Technical presentation tips please!
January 30, 2012 3:46 PM   Subscribe

I'm giving a technical presentation at an industry conference in two months, with an audience (guessing 50-100 people) including people I'd really like to impress. I am extroverted but terrible at public speaking. How do I prepare and build confidence for the presentation in the next two months?

I have 20 minutes to present a paper I coauthored. The audience could be anywhere 50-100 people, including colleagues and supervisors who will be there to see me.

The technical content is probably going to be rudimentary for much of the more experienced audience (it's based on new applications for the existing technology) so I am feeling some (probably unfounded) self-doubt about presenting. I'm specifically afraid I won't have enough material to fill 20 minutes.

I'm confident and outgoing in person but terrible at public speaking. I usually um excessively, speak very quickly and forget what I'm saying mid-sentence. I understand most of these things are fixed by confidence and comfort with the material but HOW?

Due to a busy travel schedule Toastmasters isn't an option. I might have one or two chances to practice in front of colleagues a few weeks prior to the conference.

I'm looking for advice, tips, books, articles, words of wisdom or anything else to help me prepare. Thanks!
posted by ista to Work & Money (8 answers total)
Practice, practice, practice. Doesn't have to be in front of colleagues. In a mirror, while commuting, before going to bed. Practice whenever you can.

Sounds simple, but that's how it's done.
posted by mr_roboto at 3:50 PM on January 30, 2012 [4 favorites]

I 100% agree with that advice. Learn your speech like a script. Learn it so you it's so ingrained you could do it in your sleep. Learn it so no amount of nerves could put you off. Only when you know that you really know it, will you feel comfortable and confident. Then you can start to be more free with the material, add the emotional colour that makes a great speech, and improv a little, so that the audience think you are extemporizing.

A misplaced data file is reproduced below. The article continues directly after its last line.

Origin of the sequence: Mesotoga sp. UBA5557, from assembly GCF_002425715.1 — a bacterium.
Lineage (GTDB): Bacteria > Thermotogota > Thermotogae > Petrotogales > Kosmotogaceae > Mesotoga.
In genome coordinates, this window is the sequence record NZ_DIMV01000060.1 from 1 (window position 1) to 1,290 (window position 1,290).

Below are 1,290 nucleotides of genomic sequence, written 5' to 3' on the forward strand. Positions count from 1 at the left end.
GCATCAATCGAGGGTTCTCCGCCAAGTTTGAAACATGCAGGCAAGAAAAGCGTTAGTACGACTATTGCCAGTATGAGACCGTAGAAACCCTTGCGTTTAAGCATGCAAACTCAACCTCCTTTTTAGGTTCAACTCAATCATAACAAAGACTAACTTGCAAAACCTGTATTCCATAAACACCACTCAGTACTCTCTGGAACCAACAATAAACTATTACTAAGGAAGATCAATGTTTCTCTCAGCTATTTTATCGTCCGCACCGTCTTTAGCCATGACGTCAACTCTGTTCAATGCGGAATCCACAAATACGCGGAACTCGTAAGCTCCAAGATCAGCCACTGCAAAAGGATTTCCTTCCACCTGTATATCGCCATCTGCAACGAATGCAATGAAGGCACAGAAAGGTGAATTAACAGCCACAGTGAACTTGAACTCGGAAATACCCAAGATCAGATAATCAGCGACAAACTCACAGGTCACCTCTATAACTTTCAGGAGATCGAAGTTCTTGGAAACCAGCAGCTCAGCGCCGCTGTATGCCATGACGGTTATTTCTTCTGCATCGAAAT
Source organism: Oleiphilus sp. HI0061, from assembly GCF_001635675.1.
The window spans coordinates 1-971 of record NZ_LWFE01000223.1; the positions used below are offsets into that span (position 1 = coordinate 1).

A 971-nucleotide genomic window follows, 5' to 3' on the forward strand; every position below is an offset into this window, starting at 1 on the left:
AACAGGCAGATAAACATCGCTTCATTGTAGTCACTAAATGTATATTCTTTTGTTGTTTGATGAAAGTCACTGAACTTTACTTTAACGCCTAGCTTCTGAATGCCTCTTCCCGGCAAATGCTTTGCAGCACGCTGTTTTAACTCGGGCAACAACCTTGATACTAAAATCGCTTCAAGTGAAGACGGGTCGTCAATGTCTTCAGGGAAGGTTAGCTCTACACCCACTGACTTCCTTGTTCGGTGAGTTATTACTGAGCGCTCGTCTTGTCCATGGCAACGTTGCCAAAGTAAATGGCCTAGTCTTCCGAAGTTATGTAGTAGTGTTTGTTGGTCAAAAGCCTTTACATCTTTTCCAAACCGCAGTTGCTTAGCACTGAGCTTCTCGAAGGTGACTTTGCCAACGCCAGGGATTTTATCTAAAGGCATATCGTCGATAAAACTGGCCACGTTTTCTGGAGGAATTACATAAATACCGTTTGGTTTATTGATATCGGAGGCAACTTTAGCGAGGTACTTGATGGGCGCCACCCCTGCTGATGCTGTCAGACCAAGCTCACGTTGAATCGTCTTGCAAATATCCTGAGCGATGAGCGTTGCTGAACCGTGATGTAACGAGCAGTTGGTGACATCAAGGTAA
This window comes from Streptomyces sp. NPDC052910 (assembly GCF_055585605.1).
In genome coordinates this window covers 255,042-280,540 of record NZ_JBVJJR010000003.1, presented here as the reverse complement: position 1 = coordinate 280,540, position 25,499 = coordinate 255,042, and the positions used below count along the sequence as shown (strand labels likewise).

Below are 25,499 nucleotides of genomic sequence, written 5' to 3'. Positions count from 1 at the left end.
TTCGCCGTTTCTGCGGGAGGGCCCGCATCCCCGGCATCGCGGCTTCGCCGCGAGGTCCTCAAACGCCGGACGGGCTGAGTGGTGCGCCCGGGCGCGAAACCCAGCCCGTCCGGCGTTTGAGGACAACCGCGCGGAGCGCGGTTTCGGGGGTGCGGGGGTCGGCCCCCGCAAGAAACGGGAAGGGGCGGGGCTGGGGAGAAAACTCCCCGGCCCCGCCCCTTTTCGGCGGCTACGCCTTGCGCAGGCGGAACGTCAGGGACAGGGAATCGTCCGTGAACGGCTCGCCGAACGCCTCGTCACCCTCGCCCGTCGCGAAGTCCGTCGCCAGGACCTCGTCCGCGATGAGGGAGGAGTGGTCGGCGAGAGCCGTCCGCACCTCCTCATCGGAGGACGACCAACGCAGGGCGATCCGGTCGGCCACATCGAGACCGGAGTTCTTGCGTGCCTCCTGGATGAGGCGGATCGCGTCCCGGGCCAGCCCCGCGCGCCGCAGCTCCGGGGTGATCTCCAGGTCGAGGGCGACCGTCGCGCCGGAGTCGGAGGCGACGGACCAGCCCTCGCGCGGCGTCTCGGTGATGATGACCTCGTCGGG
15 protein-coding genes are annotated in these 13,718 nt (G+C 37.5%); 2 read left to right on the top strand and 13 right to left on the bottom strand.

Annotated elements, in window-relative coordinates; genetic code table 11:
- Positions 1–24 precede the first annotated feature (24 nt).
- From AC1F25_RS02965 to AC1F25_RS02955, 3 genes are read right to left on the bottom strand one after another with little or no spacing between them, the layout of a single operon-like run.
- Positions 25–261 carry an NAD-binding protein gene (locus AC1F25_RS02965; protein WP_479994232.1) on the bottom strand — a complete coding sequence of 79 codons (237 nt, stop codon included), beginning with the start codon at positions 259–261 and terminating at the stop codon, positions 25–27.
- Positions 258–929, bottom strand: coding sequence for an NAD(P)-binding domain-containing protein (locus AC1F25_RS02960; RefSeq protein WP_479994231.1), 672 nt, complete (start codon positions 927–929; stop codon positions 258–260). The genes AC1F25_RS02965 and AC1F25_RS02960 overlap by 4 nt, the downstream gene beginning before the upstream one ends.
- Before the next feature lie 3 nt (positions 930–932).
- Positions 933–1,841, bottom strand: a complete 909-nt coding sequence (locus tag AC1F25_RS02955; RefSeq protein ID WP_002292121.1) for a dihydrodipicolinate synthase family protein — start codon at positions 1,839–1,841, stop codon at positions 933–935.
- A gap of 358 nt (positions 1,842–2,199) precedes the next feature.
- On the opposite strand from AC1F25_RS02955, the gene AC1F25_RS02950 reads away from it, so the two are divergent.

posted by roofus at 4:10 PM on January 30, 2012

Preparation and Practice... I practice when I'm driving, in the shower, when walking the dog, in front of the wife.. until I can do it in my sleep.

And, spend some time telling yourself that it is NOT as important as you think it is...keep it in perspective and take some of the pressure off...
posted by HuronBob at 4:23 PM on January 30, 2012

You don't need to practice in front of people. Record yourself. And just do it over and over and over again. It's just like any other kind of public performance.
posted by empath at 4:36 PM on January 30, 2012

Agreeing with the above advice, to practice and also to record yourself, on video. It'll be painful but worth it. I also try to think of questions that might come up during the question/answer segment, and think about how I might answer them. Think about examples of the application you could use to pad out your presentation, or outside research you could draw upon to support some of your arguments. Connect with your audience; what do you think they will want to see/learn about?

And really, after years of presenting at conferences, I'm always reminded that just because something seems rudimentary/simple to me, it's not necessarily so to everyone else. You just think so because you're the expert, right? Right!

You might also look into beta-blockers. Just sayin'.
posted by stellaluna at 5:16 PM on January 30, 2012

Practice! Also schedule a session or two with a presentation skills coach or trainer, if that feels like a useful investment of cash for you.
posted by Sidhedevil at 5:33 PM on January 30, 2012

You need to be able to stand looking at yourself talking. Practice in front of a mirror, making eye contact with your talking self, or take a video and watch it. The second is excruciatingly awkward, but also very informative.
posted by pmb at 6:05 PM on January 30, 2012

I saw the author of this book:

give a talk on this subject. He had some good advice. I ended up buying the book and thought it was pretty good, although I don't tend to speak in front of many people.

Good luck!
posted by DrumsIntheDeep at 7:31 PM on January 30, 2012

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